Black Monday highlights risks for retired investors
Retired investors are being warned that taking capital out of their pensions during falling markets could cause irreparable damage to their financial security.
On Monday 24 August the FTSE 100 lost close to 5% as concerns over China's struggling economy led to one of the biggest global stockmarket sell-offs since Lehman Brothers collapsed in 2008. Experts reckon global markets lost a total of $1.6 trillion on that day.
Danny Cox, head of financial planning at Hargreaves Lansdown, said: "Falling markets can have a significant impact on those drawing capital from their pension plans at retirement. If you draw capital when markets fall, you run an increased risk of rapidly eroding your pension and running out of money. You are locking in losses and can suffer irreparable damage."
Navigate choppy markets
However, Cox said it was important to appreciate the difference between drawing capital and investment income out of a pension. The former involves selling assets to fund the withdrawal while the latter only takes the gains made by your assets and your underlying capital remains intact. Advisers call this taking the 'natural yield' of your investment.
He added: "Investors who stick to a strategy of taking the natural yield, or even no income at all, can better navigate choppy markets."
Although market volatility can give retirees sleepless nights, Cox said there are plenty of steps savvy investors can take to protect their funds.
In addition to limiting withdrawals, Cox said investors should also keep a sizeable chunk of their pension in cash. "Keep at least one year's income – preferably two –in your pension plan, which will serve as a useful buffer during extreme markets. Drawing cash is unaffected by market movements and this account can be topped up by income generated from investments – such as dividends from shares or yields from bonds."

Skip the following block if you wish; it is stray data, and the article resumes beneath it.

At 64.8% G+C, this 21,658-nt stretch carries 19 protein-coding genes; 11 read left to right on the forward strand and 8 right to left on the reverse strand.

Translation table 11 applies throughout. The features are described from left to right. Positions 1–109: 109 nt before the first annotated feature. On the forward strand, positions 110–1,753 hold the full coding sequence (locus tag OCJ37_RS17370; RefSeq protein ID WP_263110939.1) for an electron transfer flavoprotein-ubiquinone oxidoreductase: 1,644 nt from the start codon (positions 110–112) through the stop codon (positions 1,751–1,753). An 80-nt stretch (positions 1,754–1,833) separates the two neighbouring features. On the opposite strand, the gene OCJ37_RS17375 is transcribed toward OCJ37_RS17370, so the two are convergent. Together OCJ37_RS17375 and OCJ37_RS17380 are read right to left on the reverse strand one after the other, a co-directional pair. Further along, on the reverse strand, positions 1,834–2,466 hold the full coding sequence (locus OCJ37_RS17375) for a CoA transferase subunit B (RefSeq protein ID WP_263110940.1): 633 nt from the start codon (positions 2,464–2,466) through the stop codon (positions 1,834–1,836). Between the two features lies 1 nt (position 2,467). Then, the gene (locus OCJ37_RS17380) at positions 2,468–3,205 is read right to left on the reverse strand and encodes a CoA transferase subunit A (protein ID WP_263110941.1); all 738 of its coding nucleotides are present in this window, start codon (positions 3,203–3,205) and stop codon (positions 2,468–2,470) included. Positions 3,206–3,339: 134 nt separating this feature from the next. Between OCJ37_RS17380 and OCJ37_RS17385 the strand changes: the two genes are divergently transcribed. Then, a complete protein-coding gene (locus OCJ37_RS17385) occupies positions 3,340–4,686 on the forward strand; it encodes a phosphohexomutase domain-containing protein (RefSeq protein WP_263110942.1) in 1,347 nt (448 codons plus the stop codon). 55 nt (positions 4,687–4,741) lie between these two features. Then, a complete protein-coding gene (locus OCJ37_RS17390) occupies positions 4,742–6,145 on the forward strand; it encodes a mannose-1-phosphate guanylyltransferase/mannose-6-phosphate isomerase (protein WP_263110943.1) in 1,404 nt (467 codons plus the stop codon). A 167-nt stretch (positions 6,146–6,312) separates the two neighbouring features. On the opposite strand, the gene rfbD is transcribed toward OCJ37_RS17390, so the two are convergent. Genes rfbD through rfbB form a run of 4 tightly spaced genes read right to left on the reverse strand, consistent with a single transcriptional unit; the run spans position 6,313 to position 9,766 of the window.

Ensuring you have a high level of diversification in your portfolio is also important. Cox said: "A diverse and balanced portfolio which has a mixture of different investment assets – cash, fixed interest and shares – is likely to be better protected during market falls and provide more consistent performance."
Finally, if you have savings you can take advantage of tax relief on contributions and pay more money into your pension. This means an injection of £2,880 will be boosted by £720 tax relief, giving you a total contribution of £3,600 for a non-earner.
Cox explained: "Add this into your pension pot when markets are lower and this will help the drawdown plan make up lost ground as markets pick up. If you have earnings, you can pay in more but remember those who are drawing income flexibly via drawdown effectively have their contributions to Sipps and other money purchase pensions capped at £10,000."
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The general term for the rate of income from an investment expressed as an annual percentage and based on its current market value. For example, if a corporate bond or gilt originally sold at £100 par value with a coupon of 10% is bought for £100 then the coupon and the yield are the same at 10%, or £10. But if an investor buys the bond for £125, its coupon is still 10% (or £10) and the investor receives £10 but as the investor bought the bond for £125 (not £100) the yield on the investment is 8%.
A market-weighted index of the 100 biggest companies by market capitalisation listed on the London Stock Exchange. It is often referred to as “The Footsie”. The index began on 3 January 1984 with a base level of 1000; the highest value reached to date is 6950.6, on 30 December 1999. The index is “weighted” by how the movements of each of the 100 constituents affect the index, so larger companies make more of a difference to the index than smaller ones. To ensure it is a true and accurate representation of the most highly capitalised companies in the UK, just like football’s Premier League, every three months the FTSE 100 “relegates” the bottom three companies in the 100 whose market capitalisation has fallen and “promotes” to the index the three companies whose market capitalisation has grown sufficiently to warrant inclusion. Around 80% of the companies listed on the London Stock Exchange are included in the FTSE 100.